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Engineering course creates jobs for students aged 16 to 50

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At 50, former Portland policeman Sam Austin has found a new lease of life as an engineering apprentice.

Mr Austin is one of a growing number of students finding work and apprenticeships after completing the South West TAFE Certificate II in Engineering Studies in Portland.

In addition to his 10 years in the police force, Mr Austin has worked on sheep stations and been a chef but says he’s found his calling in engineering.

Now working as a mechanical engineering apprentice with Nuland Contracting in Hamilton, Mr Austin says the pre-apprenticeship course set him in the right direction.

His main work involves building equipment to convert blue gum country back to pasture or to replant blue gums.

“It’s a great job,” Mr Austin said. “It has a bit of everything; fitting and turning, mechanical engineering, all kinds of welding plus I do other things like driving trucks, bulldozers and 500 horsepower tractors.”

He is now about half way through his three-year apprenticeship and Certificate III in Engineering – Mechanical Trade at South West TAFE. 

“I made the decision to do this with an eye to making myself happy and it’s working,” Mr Austin said. “If you follow your heart you tend to end up in a birds-of-a-feather situation and I’m working with a great bunch of guys and I’m making some good friends.”

Mr Austin said the course had provided a good pathway to his apprenticeship. "The certificate II gave me all the tools I needed to get into the engineering environment. It gave me the skills and language that I needed to be able to perform day to day duties. It also gave me the confidence to be able to apply for jobs. The bottom line is I wouldn't have an apprenticeship without doing the Certificate II". 

The latest cohort of graduates was aged 16 to 50 but a previous graduate aged in his 60s also enjoyed taking on a new career challenge.

Near the lower end of the age range, 22-year-old John Barry has picked up work with Fechner Engineering, Precision Engineering and now with WestVic Waste and Recycling where he’s involved with a variety of tasks including cutting steel, building shelves, making frames and sorting metals.

“I’m enjoying it and if I didn’t have this engineering certificate, I don’t think I would have been able to get the work,” he said.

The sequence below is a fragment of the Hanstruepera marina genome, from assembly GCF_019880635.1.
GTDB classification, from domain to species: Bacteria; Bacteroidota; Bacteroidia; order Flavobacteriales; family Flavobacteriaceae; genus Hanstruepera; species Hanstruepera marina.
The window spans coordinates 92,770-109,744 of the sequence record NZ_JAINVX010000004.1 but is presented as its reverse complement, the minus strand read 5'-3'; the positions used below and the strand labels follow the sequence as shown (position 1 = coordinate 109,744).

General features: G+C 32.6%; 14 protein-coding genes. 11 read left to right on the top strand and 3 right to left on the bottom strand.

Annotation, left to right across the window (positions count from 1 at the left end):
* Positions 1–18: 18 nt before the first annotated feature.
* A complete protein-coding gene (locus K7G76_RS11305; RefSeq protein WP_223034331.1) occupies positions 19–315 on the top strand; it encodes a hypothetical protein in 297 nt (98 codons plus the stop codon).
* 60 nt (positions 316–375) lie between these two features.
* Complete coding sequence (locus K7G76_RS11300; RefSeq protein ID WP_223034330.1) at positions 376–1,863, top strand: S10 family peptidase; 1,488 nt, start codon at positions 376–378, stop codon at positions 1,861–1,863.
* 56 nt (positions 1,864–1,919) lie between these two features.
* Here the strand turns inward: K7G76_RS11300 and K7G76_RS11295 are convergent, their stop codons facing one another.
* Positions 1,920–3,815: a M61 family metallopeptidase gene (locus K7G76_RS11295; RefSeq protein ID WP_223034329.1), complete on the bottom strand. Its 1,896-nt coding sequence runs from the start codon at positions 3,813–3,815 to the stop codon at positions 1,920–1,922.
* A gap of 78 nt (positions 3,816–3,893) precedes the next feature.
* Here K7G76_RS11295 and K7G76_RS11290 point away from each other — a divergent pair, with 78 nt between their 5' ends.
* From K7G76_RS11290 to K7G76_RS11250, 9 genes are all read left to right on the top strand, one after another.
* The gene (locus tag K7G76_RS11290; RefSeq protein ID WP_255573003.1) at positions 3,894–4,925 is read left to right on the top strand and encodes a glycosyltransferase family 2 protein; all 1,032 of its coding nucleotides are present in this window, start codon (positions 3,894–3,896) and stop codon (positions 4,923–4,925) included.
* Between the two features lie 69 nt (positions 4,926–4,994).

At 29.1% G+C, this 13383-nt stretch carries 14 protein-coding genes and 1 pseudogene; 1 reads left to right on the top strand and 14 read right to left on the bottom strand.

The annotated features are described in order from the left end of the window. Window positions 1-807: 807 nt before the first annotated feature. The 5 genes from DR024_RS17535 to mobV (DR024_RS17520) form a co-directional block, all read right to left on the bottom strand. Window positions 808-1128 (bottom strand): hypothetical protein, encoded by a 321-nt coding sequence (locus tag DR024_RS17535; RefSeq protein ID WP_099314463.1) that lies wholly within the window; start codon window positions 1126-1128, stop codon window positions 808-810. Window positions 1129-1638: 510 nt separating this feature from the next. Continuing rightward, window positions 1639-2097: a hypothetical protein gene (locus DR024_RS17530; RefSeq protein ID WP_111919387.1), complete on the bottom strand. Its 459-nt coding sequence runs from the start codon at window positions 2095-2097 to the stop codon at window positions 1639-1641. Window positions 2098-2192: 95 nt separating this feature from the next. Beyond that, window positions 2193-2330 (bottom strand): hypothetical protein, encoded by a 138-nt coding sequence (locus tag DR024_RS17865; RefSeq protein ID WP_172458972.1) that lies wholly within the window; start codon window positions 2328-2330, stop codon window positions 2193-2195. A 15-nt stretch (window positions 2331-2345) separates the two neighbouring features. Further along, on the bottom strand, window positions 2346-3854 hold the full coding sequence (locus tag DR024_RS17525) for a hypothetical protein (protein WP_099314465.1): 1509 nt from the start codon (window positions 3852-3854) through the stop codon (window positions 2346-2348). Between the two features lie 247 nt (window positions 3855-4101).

Mr Barry is seeking apprenticeship in engineering after an opportunity in Western Australia fell through because the borders were closed.

Darcy Love Davies says doing the course helped him to get back into good working habits.

Mr Love Davies, 19, from Port Fairy, is doing casual work with a sheet metal company in Warrnambool while looking for an apprenticeship. “The course meant I felt comfortable going into a work setting and knew what to expect,” he said.

“I wasn’t doing much at home and had fallen out of a productive working pattern, so getting back into TAFE helped to retrain my brain and get me back into good habits.

“There was good teacher-student engagement and our teacher Jim Gannon made everything seem so simple.

Mr Gannon said there was strong demand for workers in the engineering field, along with other trades.

“There’s a good rate of people flowing into work from the pre-apprenticeship course,” he said. “At least 75 per cent from our latest course are now employed, and about half have apprenticeships, which is great.”

The South West TAFE engineering pre-apprenticeship course introduces students to the industry and provides hands-on experience.

Mr Gannon said it was a good starting point to learn the basics of fabrication techniques, machining processes, basic welding, robotics, 3D printing and how to safely operate a range of machines and power tools.

“It’s an ideal pathway to working in the engineering industry and gives students a good taste of what it’s about,” he added.

The next course will start in July at the Portland campus. It will run for 15 weeks on Wednesdays-Fridays.

This is a Free TAFE and JobTrainer course, meaning there are no fees or low fees for eligible students.